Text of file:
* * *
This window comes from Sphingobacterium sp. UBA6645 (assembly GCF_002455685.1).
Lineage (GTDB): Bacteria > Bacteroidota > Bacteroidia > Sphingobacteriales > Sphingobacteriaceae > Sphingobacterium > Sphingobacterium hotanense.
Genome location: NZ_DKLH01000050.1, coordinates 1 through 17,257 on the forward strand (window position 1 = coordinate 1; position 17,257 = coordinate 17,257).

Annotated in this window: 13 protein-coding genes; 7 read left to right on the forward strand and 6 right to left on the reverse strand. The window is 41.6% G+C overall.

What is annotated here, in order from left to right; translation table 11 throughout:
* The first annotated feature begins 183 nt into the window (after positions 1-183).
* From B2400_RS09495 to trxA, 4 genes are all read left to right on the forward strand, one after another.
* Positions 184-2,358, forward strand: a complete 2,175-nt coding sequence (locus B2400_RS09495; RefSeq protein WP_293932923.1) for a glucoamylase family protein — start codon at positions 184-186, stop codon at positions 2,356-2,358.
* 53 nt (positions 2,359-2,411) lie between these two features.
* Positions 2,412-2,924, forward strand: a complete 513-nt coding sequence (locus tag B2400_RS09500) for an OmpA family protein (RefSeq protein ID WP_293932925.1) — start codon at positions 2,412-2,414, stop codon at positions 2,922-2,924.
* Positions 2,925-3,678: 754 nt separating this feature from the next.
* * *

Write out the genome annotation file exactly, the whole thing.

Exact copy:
This window comes from Sphingobacterium sp. UBA6645 (assembly GCF_002455685.1).
Lineage (GTDB): Bacteria > Bacteroidota > Bacteroidia > Sphingobacteriales > Sphingobacteriaceae > Sphingobacterium > Sphingobacterium hotanense.
Genome location: NZ_DKLH01000050.1, coordinates 1 through 17,257 on the forward strand (window position 1 = coordinate 1; position 17,257 = coordinate 17,257).

Annotated in this window: 13 protein-coding genes; 7 read left to right on the forward strand and 6 right to left on the reverse strand. The window is 41.6% G+C overall.

What is annotated here, in order from left to right; translation table 11 throughout:
* The first annotated feature begins 183 nt into the window (after positions 1-183).
* From B2400_RS09495 to trxA, 4 genes are all read left to right on the forward strand, one after another.
* Positions 184-2,358, forward strand: a complete 2,175-nt coding sequence (locus B2400_RS09495; RefSeq protein WP_293932923.1) for a glucoamylase family protein — start codon at positions 184-186, stop codon at positions 2,356-2,358.
* 53 nt (positions 2,359-2,411) lie between these two features.
* Positions 2,412-2,924, forward strand: a complete 513-nt coding sequence (locus tag B2400_RS09500) for an OmpA family protein (RefSeq protein ID WP_293932925.1) — start codon at positions 2,412-2,414, stop codon at positions 2,922-2,924.
* Positions 2,925-3,678: 754 nt separating this feature from the next.